Two contemporary thinkers sought to shift Jewish theology away from both the Aristotelian idea of the unmoved mover and the notion of a divine being who directs all human actions. Instead, Abraham Joshua Heschel emphasized that “God is in need of man. The idea of God being in need of man is central to Judaism and pervades all the pages of the Bible and of Chazal [the rabbinic sages of talmudic literature], and it is understandable in our own time.” Going beyond his idea of divine pathos, articulated in The Prophets, Heschel articulated a full-blown concept of a divine–human partnership, which linked prophetic, rabbinic and mystical expressions of humanity’s relationship with God.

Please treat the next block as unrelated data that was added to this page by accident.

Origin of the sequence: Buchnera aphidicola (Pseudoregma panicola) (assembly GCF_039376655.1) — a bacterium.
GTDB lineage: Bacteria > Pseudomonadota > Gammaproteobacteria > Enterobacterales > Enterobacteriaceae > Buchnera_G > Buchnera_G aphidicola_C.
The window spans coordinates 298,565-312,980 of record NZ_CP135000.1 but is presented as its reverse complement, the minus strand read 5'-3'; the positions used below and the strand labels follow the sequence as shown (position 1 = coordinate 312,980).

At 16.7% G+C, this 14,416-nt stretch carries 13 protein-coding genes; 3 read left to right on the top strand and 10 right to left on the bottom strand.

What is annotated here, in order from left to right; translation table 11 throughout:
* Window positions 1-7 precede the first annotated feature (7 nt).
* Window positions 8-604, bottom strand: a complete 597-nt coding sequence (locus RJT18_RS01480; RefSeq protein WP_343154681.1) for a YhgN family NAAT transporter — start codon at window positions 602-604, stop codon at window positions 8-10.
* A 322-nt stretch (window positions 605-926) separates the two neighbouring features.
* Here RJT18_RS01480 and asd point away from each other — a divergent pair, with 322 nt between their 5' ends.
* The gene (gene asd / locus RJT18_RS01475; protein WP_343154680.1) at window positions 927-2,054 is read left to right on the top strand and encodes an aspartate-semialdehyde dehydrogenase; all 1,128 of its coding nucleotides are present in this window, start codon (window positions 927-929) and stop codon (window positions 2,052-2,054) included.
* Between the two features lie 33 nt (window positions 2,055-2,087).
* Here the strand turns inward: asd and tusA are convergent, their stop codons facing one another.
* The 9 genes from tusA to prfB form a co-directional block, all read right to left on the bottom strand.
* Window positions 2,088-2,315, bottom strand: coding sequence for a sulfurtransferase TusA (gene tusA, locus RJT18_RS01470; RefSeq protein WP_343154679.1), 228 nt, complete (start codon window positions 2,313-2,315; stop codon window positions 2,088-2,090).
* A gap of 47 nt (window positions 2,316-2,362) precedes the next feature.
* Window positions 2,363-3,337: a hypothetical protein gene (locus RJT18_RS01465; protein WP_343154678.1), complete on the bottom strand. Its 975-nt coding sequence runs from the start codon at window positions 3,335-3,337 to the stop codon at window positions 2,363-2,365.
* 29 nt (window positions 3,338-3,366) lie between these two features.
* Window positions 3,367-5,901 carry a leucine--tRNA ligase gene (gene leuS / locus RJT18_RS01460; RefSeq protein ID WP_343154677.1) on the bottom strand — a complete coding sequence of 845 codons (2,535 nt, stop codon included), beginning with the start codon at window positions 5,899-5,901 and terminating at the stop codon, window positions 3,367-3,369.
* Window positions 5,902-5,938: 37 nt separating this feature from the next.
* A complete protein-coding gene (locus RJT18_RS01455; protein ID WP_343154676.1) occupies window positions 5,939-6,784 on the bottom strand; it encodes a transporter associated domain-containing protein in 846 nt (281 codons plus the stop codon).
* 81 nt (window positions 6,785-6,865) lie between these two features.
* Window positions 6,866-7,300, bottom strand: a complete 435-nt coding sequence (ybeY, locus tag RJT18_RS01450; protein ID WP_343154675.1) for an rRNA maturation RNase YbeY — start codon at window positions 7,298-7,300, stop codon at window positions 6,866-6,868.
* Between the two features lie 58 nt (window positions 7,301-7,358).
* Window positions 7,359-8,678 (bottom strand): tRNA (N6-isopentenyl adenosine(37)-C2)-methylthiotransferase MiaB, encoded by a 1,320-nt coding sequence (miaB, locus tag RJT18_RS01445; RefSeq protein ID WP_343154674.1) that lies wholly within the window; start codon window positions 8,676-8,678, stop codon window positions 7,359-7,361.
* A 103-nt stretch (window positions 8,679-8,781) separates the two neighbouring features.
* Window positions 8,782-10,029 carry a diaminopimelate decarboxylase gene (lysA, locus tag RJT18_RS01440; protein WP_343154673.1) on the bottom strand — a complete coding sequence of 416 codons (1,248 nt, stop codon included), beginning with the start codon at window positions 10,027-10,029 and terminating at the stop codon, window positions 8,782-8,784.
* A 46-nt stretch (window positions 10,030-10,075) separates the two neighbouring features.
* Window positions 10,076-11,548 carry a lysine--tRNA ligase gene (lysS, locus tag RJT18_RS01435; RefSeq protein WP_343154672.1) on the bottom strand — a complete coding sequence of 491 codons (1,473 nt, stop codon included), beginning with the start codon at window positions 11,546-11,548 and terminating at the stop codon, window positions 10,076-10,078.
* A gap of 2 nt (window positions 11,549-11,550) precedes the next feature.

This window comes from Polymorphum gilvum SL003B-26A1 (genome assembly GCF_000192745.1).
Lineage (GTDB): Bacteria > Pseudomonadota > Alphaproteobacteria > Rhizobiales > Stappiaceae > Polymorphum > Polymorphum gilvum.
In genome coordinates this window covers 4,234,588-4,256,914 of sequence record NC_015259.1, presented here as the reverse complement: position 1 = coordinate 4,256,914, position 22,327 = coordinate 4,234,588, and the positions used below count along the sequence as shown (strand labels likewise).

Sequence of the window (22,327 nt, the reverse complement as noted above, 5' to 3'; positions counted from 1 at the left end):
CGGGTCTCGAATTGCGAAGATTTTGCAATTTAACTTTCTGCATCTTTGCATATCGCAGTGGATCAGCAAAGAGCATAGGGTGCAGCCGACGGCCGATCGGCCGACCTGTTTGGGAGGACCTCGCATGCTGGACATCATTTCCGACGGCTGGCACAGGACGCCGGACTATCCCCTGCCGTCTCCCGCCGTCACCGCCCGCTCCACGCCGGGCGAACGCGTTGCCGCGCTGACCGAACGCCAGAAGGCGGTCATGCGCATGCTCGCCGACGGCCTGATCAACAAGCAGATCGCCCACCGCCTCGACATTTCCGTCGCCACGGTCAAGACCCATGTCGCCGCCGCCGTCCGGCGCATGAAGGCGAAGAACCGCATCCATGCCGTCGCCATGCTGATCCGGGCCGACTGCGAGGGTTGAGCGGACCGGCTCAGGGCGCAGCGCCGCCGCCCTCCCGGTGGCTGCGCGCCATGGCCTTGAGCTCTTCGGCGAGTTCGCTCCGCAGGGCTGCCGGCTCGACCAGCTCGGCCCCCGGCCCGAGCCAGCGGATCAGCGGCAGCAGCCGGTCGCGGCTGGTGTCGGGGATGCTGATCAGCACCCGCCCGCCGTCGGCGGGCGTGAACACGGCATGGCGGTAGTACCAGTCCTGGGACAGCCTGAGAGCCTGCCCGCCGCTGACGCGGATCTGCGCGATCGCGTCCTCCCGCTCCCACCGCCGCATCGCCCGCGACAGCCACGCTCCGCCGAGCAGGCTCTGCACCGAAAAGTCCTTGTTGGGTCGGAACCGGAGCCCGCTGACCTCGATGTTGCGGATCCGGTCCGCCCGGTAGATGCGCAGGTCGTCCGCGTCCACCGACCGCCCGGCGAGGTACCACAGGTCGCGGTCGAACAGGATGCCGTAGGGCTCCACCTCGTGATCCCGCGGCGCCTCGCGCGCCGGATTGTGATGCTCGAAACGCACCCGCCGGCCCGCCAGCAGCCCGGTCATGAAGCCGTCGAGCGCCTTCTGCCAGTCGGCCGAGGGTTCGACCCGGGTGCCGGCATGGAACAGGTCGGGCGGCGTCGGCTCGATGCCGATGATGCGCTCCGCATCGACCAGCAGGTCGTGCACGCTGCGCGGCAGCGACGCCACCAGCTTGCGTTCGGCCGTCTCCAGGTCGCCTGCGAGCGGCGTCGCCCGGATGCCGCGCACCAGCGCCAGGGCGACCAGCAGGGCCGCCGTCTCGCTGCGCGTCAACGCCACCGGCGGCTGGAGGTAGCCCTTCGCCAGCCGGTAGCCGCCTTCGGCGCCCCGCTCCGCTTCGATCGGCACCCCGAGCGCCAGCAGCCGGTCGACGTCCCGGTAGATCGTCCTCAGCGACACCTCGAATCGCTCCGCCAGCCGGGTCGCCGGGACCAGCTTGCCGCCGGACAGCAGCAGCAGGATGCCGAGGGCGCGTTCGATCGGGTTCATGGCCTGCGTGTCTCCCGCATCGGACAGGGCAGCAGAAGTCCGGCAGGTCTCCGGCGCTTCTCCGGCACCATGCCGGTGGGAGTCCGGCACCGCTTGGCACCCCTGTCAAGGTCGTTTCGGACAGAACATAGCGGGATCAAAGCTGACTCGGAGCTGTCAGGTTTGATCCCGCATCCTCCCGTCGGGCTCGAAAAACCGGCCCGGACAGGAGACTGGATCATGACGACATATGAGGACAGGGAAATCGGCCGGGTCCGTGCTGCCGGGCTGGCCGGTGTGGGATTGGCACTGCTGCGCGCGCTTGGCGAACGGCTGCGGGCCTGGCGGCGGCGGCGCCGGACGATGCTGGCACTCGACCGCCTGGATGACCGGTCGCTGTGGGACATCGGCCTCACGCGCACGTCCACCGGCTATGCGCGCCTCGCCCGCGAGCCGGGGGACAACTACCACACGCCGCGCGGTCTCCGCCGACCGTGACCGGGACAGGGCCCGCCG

Hans Jonas, the great philosopher of biology and environmental ethics, discussed the integration of the material and moral aspects of nature. He argued that the linkage of the physical and biological elements of our world required human ethical responsibility for the continuity of life on earth. A German Jew who fought in the Israeli War of Independence before settling North America, Jonas came to believe that the “existence and autonomy” of the world and full human responsibility for history leads to a rejection of an omnipotent God in favour of a suffering, becoming and caring deity “emerging in time,” experiencing “something with the world… [being] affected by what goes on in it.” Thus, “It is not God who can help us, but we who must help God.”